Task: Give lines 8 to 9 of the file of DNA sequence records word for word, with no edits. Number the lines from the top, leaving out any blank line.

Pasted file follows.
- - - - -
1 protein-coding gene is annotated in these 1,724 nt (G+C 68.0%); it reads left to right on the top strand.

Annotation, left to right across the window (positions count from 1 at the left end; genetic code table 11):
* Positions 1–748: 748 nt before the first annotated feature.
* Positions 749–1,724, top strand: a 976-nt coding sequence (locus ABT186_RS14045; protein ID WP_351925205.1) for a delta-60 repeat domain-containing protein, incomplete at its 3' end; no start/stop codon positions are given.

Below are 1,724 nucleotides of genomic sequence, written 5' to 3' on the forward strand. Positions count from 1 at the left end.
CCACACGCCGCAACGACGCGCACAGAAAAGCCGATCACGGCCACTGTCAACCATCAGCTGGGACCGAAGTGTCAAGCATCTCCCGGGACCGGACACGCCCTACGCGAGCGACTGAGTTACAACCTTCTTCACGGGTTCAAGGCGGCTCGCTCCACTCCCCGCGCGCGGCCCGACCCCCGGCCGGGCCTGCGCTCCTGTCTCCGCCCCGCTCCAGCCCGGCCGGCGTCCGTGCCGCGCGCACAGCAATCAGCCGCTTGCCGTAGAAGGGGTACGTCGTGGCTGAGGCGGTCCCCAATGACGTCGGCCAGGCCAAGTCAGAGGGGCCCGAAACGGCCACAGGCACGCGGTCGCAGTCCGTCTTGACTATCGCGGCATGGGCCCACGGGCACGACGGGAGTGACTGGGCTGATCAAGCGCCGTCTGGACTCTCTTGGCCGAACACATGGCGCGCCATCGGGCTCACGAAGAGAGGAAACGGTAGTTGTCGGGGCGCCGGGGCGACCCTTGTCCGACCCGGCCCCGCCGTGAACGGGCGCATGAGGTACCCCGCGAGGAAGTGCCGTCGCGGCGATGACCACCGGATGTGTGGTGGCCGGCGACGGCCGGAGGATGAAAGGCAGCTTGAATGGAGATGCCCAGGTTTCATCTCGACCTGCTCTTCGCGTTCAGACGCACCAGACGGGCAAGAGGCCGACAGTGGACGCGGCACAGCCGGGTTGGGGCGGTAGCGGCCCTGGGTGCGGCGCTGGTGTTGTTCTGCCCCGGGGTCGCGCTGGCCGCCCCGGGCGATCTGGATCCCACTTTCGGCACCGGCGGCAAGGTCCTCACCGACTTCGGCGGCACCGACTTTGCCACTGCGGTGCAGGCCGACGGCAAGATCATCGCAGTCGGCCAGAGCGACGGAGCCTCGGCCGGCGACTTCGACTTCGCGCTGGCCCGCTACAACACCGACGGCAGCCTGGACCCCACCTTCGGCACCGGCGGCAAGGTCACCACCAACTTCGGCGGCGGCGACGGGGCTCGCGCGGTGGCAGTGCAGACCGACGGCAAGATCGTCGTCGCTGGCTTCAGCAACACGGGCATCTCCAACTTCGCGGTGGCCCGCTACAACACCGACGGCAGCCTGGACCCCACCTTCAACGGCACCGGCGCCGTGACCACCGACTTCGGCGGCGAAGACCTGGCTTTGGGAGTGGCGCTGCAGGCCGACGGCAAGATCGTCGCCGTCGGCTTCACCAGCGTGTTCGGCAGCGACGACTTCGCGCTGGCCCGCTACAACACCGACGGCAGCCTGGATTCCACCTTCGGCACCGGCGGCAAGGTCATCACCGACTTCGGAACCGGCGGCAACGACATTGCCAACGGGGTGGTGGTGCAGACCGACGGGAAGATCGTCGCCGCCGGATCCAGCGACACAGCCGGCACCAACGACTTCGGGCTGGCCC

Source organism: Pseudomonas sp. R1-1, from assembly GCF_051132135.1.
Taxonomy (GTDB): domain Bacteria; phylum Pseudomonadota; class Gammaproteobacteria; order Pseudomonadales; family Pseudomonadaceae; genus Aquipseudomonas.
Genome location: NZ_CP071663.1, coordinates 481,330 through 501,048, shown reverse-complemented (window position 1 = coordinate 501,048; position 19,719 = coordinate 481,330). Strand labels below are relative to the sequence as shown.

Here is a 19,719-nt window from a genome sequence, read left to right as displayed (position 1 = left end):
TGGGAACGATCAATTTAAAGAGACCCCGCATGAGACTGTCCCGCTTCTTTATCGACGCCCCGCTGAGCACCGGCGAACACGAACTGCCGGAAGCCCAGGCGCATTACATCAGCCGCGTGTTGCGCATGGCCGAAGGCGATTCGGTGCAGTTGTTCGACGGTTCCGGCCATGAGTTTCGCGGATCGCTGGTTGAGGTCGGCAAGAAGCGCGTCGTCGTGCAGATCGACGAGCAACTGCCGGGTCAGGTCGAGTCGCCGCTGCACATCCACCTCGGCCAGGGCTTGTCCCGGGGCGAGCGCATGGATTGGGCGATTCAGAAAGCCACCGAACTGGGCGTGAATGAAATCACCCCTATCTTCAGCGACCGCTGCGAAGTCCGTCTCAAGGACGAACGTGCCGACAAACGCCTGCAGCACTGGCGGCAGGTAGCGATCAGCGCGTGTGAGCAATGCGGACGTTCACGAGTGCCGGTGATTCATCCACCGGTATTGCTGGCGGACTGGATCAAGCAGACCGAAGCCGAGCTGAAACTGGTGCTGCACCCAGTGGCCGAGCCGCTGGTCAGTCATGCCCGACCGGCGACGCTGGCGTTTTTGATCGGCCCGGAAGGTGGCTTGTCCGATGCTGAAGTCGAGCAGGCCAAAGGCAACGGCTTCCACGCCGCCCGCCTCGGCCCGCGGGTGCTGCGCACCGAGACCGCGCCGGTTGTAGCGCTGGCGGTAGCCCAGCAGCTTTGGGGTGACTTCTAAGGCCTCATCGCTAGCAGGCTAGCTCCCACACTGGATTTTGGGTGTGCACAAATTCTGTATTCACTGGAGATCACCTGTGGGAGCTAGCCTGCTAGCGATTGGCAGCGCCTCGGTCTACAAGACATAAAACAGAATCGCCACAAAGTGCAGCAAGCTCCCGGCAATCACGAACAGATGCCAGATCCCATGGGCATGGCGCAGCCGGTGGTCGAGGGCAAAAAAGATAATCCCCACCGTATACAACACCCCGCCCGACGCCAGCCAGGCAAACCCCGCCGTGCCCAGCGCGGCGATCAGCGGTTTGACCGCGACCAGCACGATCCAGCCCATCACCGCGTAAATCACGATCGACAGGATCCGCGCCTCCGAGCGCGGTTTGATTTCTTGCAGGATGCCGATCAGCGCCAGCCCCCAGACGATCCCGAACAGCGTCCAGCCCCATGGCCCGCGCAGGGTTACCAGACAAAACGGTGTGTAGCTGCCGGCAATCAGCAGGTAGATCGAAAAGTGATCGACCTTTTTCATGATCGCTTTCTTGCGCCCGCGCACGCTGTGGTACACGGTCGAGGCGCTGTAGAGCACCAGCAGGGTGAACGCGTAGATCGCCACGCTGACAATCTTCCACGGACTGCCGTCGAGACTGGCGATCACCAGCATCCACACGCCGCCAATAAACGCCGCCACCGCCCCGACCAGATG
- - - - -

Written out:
Taxonomy (GTDB): domain Bacteria; phylum Pseudomonadota; class Gammaproteobacteria; order Pseudomonadales; family Pseudomonadaceae; genus Aquipseudomonas.
Genome location: NZ_CP071663.1, coordinates 481,330 through 501,048, shown reverse-complemented (window position 1 = coordinate 501,048; position 19,719 = coordinate 481,330). Strand labels below are relative to the sequence as shown.